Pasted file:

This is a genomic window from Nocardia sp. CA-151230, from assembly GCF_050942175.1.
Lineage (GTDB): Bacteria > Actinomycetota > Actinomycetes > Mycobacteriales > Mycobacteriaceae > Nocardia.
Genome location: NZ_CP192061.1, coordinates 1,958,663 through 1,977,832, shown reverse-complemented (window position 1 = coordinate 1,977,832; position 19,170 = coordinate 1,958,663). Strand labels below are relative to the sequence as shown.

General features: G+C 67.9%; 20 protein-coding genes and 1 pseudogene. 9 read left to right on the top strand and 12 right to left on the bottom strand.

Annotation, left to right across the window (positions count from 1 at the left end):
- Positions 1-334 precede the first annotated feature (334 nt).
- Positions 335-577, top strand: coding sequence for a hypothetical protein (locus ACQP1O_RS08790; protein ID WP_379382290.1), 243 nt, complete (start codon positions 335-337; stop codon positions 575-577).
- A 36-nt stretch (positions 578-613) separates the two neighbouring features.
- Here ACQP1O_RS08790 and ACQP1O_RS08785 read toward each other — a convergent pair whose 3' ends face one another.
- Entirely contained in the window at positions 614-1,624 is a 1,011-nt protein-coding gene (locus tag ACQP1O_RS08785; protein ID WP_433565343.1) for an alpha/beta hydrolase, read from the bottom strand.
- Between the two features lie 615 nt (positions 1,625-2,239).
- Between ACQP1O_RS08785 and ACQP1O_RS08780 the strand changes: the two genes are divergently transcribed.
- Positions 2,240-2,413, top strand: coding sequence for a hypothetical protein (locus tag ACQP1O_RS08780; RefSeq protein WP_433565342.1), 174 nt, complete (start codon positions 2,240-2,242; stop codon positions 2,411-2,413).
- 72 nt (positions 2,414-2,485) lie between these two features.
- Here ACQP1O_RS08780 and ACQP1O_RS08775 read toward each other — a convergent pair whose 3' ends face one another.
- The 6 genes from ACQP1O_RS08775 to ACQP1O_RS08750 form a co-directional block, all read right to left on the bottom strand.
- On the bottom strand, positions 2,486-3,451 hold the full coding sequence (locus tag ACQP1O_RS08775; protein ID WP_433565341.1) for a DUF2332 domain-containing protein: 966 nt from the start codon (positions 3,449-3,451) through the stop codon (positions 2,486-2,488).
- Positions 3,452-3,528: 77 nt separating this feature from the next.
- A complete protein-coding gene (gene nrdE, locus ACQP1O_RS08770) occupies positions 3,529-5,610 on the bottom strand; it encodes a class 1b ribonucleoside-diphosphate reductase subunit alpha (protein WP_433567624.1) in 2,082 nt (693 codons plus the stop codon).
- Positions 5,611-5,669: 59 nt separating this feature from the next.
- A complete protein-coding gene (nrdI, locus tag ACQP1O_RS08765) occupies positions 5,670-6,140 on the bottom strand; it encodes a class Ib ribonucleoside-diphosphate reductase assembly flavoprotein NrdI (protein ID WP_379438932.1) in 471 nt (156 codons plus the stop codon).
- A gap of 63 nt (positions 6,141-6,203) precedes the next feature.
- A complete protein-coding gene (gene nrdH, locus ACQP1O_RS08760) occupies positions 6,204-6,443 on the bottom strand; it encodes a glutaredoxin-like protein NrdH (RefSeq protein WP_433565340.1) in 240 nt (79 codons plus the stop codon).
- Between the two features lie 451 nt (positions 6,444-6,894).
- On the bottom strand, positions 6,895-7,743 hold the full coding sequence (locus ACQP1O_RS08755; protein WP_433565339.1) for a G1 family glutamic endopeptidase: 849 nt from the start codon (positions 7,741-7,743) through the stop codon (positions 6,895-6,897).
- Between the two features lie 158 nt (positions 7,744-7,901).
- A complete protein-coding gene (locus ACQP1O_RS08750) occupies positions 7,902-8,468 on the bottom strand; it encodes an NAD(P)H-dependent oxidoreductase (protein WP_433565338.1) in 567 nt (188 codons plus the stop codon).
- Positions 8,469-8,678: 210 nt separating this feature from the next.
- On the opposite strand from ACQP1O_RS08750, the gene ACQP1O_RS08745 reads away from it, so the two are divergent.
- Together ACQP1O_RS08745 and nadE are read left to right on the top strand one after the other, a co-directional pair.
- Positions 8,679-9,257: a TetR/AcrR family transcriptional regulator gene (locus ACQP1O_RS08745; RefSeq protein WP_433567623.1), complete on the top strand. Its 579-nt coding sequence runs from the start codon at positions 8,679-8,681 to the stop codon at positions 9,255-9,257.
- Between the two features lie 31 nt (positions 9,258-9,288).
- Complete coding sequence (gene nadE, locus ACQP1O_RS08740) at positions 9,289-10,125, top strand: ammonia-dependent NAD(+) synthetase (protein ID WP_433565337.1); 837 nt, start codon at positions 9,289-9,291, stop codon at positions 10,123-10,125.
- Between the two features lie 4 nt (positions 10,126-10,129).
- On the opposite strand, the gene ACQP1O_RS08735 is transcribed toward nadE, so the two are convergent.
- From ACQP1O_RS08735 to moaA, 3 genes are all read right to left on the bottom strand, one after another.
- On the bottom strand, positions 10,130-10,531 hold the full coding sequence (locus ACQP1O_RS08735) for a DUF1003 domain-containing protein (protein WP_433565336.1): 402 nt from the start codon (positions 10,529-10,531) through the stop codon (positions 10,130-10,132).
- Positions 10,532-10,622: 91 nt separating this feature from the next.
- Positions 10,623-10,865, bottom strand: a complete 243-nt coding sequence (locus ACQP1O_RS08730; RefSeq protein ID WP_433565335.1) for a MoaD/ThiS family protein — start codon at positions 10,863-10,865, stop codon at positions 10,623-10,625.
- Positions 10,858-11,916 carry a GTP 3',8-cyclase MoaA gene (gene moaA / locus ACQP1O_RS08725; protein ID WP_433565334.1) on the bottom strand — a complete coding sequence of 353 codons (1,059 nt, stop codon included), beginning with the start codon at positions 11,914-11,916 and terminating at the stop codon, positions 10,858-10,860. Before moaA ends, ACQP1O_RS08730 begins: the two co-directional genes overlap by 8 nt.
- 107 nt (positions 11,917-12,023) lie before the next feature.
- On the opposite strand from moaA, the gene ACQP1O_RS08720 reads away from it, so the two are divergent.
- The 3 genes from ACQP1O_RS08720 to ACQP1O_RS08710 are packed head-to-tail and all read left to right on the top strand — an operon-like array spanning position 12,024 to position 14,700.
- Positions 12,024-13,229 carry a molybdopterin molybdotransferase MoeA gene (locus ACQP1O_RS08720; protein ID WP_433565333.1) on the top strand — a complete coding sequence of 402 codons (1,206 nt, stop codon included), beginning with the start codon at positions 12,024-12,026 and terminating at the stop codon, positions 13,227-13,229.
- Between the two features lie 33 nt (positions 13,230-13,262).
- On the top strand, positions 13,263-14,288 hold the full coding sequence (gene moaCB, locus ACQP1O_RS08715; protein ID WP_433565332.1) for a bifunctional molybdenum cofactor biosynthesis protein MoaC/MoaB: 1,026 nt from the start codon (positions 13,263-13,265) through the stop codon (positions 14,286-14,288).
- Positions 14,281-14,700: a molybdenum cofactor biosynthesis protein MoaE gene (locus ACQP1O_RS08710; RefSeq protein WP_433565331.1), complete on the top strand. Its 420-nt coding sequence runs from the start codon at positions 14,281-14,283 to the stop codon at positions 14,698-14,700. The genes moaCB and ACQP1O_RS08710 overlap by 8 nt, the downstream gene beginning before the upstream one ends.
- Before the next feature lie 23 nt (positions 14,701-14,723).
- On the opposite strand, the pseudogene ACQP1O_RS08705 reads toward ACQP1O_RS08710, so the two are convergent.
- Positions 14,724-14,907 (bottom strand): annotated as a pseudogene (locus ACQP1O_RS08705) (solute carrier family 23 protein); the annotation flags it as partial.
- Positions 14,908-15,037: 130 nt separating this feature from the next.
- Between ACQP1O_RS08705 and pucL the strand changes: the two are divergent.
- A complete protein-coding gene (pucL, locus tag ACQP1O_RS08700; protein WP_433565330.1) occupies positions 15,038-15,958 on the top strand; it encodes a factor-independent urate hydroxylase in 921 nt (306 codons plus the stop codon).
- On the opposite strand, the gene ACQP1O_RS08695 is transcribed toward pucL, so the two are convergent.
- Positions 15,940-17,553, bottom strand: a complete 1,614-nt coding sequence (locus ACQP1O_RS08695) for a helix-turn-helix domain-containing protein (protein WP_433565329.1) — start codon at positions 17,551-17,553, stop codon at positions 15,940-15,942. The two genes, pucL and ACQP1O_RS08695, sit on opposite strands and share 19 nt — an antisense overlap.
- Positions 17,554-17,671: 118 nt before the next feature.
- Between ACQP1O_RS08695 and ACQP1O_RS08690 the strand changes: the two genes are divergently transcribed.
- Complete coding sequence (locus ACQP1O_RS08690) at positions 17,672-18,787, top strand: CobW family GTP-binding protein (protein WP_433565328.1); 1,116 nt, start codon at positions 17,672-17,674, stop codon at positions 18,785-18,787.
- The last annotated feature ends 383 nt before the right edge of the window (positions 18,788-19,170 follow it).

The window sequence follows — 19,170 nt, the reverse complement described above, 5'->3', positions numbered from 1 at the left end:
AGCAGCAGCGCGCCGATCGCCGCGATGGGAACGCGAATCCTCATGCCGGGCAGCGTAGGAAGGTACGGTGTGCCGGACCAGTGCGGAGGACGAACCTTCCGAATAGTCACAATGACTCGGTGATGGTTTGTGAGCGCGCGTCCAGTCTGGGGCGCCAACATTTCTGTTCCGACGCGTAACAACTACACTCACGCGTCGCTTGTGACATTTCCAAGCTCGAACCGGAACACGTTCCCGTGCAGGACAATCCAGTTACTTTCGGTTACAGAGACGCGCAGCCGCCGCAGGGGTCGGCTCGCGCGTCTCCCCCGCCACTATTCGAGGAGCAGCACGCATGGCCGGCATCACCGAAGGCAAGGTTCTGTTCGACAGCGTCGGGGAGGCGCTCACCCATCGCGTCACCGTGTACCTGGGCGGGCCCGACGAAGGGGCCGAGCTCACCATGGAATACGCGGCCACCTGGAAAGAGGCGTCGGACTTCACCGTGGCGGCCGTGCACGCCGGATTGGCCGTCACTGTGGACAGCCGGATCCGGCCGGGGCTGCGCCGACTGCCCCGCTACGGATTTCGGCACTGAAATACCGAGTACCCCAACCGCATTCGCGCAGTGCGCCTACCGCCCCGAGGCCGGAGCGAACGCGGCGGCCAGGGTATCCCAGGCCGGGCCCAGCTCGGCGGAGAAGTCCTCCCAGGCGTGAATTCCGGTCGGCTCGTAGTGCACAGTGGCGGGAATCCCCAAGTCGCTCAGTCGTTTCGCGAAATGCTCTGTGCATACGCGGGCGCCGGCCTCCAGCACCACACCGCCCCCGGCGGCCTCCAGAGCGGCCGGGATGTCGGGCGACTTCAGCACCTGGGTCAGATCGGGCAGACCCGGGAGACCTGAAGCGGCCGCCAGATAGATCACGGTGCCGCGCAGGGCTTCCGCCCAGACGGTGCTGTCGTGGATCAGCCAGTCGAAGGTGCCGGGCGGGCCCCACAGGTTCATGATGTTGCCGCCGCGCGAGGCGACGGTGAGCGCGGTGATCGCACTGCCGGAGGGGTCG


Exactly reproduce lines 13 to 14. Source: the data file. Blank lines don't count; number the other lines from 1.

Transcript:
- Positions 2,240-2,413, top strand: coding sequence for a hypothetical protein (locus tag ACQP1O_RS08780; RefSeq protein WP_433565342.1), 174 nt, complete (start codon positions 2,240-2,242; stop codon positions 2,411-2,413).
- 72 nt (positions 2,414-2,485) lie between these two features.